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Parasite Immunol. 2001 Jun;23(6):291-6.

Interleukin-10 does not contribute to the pathogenesis of a virulent strain of Toxoplasma gondii.

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Department of Pathobiology, University of Pennsylvania, School of Veterinary Medicine, Philadelphia, PA, USA.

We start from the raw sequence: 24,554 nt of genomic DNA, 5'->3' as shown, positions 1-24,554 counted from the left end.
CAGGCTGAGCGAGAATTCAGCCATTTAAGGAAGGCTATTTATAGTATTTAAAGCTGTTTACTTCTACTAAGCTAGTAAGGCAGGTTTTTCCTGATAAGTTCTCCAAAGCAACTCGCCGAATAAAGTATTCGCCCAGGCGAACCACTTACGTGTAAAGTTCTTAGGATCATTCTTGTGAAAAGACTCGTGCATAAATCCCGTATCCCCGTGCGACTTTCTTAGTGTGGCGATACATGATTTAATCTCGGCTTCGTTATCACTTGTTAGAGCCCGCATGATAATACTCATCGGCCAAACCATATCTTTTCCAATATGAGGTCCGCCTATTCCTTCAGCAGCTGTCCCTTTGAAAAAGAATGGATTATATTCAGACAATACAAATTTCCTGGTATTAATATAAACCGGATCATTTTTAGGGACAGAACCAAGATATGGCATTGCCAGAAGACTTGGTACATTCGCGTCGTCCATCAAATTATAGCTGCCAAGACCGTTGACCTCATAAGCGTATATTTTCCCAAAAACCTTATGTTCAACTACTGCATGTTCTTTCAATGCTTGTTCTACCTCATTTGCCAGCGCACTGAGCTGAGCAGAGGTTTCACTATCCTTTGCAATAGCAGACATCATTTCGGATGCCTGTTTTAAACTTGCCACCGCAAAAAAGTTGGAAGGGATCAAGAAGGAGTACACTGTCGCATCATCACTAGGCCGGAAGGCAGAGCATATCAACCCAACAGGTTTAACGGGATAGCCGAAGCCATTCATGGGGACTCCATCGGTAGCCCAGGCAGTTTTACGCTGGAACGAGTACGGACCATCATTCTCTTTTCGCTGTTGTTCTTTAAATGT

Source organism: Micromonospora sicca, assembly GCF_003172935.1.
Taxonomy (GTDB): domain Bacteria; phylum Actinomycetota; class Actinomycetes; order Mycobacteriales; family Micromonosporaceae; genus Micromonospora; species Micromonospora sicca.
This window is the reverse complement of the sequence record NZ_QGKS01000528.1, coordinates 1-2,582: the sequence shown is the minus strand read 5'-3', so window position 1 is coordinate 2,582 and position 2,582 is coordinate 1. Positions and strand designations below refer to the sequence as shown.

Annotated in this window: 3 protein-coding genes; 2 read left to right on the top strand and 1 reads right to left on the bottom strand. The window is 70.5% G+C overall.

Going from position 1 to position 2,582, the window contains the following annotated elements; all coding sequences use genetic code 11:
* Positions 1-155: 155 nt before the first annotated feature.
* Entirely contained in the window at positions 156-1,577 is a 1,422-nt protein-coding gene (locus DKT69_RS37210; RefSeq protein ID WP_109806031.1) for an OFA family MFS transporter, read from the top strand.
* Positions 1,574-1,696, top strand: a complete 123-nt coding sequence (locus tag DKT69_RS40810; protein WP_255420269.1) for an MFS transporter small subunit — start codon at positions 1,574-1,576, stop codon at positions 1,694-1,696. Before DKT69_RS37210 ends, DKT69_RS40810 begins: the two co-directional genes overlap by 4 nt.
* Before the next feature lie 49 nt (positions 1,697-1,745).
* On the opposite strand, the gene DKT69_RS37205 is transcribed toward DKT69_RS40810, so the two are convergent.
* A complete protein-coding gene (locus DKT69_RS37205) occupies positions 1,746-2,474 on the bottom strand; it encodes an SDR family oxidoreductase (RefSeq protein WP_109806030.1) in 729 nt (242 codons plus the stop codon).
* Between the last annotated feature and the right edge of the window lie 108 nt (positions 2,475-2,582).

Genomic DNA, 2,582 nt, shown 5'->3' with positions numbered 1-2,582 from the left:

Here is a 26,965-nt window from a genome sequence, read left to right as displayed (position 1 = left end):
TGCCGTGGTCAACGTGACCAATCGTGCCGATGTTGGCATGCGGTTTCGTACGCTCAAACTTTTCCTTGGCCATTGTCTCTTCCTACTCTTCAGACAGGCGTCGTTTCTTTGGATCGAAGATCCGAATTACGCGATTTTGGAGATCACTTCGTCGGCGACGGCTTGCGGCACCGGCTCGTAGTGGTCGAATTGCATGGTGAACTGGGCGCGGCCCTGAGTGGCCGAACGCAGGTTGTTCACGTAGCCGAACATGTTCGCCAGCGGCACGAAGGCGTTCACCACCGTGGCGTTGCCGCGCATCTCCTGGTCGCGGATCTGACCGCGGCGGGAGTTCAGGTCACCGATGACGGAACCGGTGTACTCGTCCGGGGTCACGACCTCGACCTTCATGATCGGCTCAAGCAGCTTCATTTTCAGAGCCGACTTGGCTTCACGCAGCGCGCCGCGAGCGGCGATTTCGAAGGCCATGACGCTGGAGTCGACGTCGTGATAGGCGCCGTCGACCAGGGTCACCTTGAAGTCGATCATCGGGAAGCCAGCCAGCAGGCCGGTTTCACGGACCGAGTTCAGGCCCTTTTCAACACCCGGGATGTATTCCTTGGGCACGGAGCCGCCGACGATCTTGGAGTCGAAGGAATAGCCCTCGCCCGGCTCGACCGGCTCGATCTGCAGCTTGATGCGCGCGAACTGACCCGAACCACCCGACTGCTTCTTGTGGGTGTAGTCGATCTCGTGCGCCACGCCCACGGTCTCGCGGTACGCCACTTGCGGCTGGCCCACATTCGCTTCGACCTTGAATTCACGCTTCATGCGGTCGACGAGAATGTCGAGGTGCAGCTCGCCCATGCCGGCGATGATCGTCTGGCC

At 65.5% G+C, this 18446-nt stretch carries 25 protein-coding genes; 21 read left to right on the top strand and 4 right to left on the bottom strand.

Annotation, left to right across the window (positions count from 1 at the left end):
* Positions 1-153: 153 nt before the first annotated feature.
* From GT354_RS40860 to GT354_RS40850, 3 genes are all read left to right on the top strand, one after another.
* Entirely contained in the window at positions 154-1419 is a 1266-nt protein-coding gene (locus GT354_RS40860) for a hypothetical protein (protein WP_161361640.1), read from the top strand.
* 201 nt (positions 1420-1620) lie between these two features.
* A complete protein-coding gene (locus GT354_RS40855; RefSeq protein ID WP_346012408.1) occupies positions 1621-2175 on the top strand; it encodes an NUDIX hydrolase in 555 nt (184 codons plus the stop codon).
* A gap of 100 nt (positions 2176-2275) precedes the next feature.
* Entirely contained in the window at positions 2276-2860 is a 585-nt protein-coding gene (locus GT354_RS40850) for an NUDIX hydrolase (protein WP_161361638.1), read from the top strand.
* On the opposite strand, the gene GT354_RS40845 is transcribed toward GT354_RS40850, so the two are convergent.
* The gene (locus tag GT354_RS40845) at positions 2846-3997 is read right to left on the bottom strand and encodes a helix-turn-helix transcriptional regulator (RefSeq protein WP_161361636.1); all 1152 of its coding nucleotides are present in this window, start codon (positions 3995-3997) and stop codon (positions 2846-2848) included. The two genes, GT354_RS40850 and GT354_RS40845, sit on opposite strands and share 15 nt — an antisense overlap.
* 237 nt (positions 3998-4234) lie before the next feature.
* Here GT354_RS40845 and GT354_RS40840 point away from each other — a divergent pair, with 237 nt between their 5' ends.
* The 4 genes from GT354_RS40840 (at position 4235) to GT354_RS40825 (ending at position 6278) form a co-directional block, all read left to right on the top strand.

Interleukin (IL)-10 is an inhibitor of cell mediated immunity and an antagonist of the development of protective immune responses associated with resistance to T. gondii. These observations led to the hypothesis that the production of IL-10 could contribute to the ability of T. gondii to replicate and survive in an immune competent host. To determine whether the production of IL-10 affects the ability of the RH strain of T. gondii to cause a lethal infection in mice, we compared the immune response to RH in IL-10+/+ and IL-10-/- BALB/c mice. Both groups of mice produced comparable amounts of IL-12 and interferon (IFN)-gamma and had similar mortality curves and parasite burdens. The use of green fluorescent protein-labelled parasites allowed us to infect IL-10+/+ and IL-10-/- mice and use a fluorescence-activated cell sorter to distinguish infected and uninfected populations of macrophages and compare their expression of CD80, CD86 and major histocompatibility complex (MHC) class II. Although infected cells expressed higher overall levels of these molecules than uninfected cells, there were no differences between cells isolated from IL-10+/+ and IL-10-/- mice. Taken together, these results indicate that IL-10 is not required for the virulence of the RH strain of T. gondii, nor is it involved in the regulation of the CD80, CD86 and MHC class II molecules during RH-infection.

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